There are five required parts, as explained below. Please be aware that the filename can be extended with additional information at the beginning (called a prefix) and directly before the ".csv" extension (a suffix). Prefixes and suffixes are optional and are discussed in sections below.

  • is the name of your Splio universe, and all files you intend to import automatically must be marked with it;
  • is one of the scopes described in the scopes section above;
  • is used to identify a specific import or import settings, e.g., being the name of the source or allowing you to choose to update existing records or not. Email addresses to receive alerts and results are configured by your Project Manager for each subsection;
  • is the date of the file, used to determine the chronological order of imports within each scope. The date must follow this format: "yyyymmdd", like "20180315".

For instance, in a Splio universe "myuniverse", a "toystore" subsection file containing contacts and bearing one of the dates above would be named myuniverse_contacts_toystore_20180315.csv.

Remember that, in order for the files to be imported, all scope and name pairs need to be defined in the configuration file. This file is managed with the help of your Project Manager.

File treatment order

Splio always follows the same order when importing files, one scope at a time, moving to the next scope only after all imports within the current one have finished. The files are taken up from the FTP/SFTP repository in the following order:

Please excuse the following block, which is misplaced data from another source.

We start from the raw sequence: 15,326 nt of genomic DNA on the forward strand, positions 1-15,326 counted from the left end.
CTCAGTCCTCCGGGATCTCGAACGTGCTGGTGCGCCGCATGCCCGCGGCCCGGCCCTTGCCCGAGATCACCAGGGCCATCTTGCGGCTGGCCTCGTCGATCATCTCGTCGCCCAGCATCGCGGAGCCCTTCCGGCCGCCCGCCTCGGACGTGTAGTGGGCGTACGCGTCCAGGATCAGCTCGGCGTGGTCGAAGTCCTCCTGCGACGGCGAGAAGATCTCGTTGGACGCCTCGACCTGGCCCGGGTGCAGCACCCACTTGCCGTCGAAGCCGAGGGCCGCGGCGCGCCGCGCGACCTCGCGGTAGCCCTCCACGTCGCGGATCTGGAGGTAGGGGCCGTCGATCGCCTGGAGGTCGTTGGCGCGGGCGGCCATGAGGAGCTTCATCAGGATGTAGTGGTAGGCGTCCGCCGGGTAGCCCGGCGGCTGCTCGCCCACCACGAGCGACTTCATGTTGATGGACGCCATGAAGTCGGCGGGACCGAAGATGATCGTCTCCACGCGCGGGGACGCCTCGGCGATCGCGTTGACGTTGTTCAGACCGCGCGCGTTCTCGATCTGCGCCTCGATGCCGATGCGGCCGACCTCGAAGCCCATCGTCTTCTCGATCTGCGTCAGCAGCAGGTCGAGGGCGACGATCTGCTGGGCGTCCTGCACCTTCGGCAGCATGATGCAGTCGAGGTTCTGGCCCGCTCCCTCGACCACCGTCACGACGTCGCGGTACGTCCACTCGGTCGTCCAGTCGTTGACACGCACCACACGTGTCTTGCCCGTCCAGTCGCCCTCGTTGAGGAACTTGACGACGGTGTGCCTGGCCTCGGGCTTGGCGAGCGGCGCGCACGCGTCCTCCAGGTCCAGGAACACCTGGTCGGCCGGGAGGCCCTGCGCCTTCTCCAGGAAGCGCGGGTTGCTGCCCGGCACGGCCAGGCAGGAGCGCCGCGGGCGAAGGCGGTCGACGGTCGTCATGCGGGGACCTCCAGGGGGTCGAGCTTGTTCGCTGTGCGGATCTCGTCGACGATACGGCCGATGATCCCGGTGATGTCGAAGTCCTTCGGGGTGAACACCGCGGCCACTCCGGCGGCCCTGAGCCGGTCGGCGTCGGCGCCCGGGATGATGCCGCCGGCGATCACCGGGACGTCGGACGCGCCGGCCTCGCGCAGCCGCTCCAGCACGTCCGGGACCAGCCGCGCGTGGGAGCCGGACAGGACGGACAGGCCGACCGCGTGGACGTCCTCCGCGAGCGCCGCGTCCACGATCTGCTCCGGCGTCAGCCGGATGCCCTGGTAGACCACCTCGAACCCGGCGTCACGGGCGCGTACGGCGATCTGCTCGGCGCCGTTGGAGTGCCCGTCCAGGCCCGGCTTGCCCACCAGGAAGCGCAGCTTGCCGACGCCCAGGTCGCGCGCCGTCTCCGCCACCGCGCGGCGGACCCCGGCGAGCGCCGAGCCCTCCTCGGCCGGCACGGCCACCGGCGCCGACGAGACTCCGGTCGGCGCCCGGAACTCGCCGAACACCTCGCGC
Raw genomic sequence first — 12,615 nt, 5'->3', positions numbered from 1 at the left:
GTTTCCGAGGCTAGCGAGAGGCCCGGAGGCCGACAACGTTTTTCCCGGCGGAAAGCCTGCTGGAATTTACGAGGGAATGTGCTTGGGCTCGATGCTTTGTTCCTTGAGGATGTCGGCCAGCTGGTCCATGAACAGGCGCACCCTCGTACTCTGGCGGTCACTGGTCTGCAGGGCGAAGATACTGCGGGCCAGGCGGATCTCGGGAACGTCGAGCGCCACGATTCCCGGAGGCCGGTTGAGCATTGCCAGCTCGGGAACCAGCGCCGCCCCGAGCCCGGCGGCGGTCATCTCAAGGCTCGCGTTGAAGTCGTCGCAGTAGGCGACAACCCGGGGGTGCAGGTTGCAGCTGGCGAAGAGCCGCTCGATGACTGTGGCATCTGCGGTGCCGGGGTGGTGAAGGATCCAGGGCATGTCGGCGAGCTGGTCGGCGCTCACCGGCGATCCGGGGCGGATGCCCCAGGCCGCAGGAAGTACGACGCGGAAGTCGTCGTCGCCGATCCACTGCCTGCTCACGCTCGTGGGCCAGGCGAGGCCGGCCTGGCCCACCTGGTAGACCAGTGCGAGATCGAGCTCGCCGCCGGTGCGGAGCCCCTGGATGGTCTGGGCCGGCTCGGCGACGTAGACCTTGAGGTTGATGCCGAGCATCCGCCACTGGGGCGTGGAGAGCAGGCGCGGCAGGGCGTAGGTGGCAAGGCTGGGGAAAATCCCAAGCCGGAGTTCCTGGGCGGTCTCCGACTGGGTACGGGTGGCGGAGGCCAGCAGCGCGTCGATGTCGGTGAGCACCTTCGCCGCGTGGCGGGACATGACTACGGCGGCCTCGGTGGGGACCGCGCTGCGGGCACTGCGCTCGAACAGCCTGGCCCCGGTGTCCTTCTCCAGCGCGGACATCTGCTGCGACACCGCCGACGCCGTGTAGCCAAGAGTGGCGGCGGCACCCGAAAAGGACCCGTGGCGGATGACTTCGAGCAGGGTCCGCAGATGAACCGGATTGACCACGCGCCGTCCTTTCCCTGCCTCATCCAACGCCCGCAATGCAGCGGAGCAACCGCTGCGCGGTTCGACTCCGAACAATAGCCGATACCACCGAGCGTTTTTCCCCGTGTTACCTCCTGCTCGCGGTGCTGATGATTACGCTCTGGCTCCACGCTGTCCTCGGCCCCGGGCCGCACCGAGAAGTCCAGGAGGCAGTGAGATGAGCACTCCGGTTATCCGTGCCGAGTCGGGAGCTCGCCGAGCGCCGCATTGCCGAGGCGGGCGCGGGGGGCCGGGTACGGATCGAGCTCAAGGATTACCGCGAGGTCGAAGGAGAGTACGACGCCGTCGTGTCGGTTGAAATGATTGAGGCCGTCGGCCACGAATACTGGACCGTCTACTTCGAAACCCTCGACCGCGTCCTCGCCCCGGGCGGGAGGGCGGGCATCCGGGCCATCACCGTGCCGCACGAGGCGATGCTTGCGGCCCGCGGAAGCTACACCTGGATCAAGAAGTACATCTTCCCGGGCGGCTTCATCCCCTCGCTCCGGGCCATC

If you don't use Loyalty:

  1. Groups of files (see below)
  2. contacts
  3. stores
  4. products
  5. orders
  6. abandonedcarts
  7. ordersitems
  8. batch

If you use Loyalty, you can add afterwards:

  1. cardcode
  2. earnreward
  3. burnreward
  4. creditpoints
  5. deletecontacts
  6. events
  7. tierchange
  8. masterreward

Files within the same scope are ordered by the dates contained in the filenames, from the earliest dates to the latest.

Advanced file naming: File sequencing with groups

While the default import order is fairly clear, it may become insufficient. You and other users from your organization will frequently need to import files in a specific order, e.g., contacts or stores before the sales data (orders and orders items) which rely on these contacts. If the orders are placed in the repository and are taken up for import before the relevant contacts are imported, Splio will skip all lines referring to the contacts which have not yet been imported.

This serious risk, however, can be easily avoided by employing groups. Using this will give you the hand on the order of import of the files.